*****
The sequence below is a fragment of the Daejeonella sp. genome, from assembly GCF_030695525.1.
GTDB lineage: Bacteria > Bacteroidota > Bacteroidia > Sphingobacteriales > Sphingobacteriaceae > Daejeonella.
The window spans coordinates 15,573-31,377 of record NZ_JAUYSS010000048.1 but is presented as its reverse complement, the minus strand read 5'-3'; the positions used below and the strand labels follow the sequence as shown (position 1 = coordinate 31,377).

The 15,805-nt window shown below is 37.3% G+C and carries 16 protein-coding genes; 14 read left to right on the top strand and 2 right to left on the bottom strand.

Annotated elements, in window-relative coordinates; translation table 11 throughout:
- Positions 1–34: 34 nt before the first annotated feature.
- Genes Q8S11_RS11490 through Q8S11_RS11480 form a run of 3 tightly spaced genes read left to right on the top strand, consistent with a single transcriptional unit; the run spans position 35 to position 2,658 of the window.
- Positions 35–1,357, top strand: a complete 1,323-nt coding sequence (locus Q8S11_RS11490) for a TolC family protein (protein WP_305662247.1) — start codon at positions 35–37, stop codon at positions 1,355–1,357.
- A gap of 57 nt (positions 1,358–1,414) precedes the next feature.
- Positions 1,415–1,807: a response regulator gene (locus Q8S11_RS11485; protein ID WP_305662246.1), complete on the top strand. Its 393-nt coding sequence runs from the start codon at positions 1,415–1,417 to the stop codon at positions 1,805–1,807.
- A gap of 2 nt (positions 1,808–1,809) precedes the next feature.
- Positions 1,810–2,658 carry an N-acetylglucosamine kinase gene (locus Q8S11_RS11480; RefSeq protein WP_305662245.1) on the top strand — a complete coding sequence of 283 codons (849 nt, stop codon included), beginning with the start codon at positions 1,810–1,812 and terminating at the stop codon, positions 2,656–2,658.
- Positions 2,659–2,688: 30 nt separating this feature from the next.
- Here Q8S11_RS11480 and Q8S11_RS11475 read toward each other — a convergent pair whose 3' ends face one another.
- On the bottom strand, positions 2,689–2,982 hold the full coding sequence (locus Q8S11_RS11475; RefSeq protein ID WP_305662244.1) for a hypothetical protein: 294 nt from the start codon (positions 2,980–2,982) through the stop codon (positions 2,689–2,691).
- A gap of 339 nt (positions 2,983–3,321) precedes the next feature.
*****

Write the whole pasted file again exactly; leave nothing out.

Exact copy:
The sequence below is a fragment of the Daejeonella sp. genome, from assembly GCF_030695525.1.
GTDB lineage: Bacteria > Bacteroidota > Bacteroidia > Sphingobacteriales > Sphingobacteriaceae > Daejeonella.
The window spans coordinates 15,573-31,377 of record NZ_JAUYSS010000048.1 but is presented as its reverse complement, the minus strand read 5'-3'; the positions used below and the strand labels follow the sequence as shown (position 1 = coordinate 31,377).

The 15,805-nt window shown below is 37.3% G+C and carries 16 protein-coding genes; 14 read left to right on the top strand and 2 right to left on the bottom strand.

Annotated elements, in window-relative coordinates; translation table 11 throughout:
- Positions 1–34: 34 nt before the first annotated feature.
- Genes Q8S11_RS11490 through Q8S11_RS11480 form a run of 3 tightly spaced genes read left to right on the top strand, consistent with a single transcriptional unit; the run spans position 35 to position 2,658 of the window.
- Positions 35–1,357, top strand: a complete 1,323-nt coding sequence (locus Q8S11_RS11490) for a TolC family protein (protein WP_305662247.1) — start codon at positions 35–37, stop codon at positions 1,355–1,357.
- A gap of 57 nt (positions 1,358–1,414) precedes the next feature.
- Positions 1,415–1,807: a response regulator gene (locus Q8S11_RS11485; protein ID WP_305662246.1), complete on the top strand. Its 393-nt coding sequence runs from the start codon at positions 1,415–1,417 to the stop codon at positions 1,805–1,807.
- A gap of 2 nt (positions 1,808–1,809) precedes the next feature.
- Positions 1,810–2,658 carry an N-acetylglucosamine kinase gene (locus Q8S11_RS11480; RefSeq protein WP_305662245.1) on the top strand — a complete coding sequence of 283 codons (849 nt, stop codon included), beginning with the start codon at positions 1,810–1,812 and terminating at the stop codon, positions 2,656–2,658.
- Positions 2,659–2,688: 30 nt separating this feature from the next.
- Here Q8S11_RS11480 and Q8S11_RS11475 read toward each other — a convergent pair whose 3' ends face one another.
- On the bottom strand, positions 2,689–2,982 hold the full coding sequence (locus Q8S11_RS11475; RefSeq protein ID WP_305662244.1) for a hypothetical protein: 294 nt from the start codon (positions 2,980–2,982) through the stop codon (positions 2,689–2,691).
- A gap of 339 nt (positions 2,983–3,321) precedes the next feature.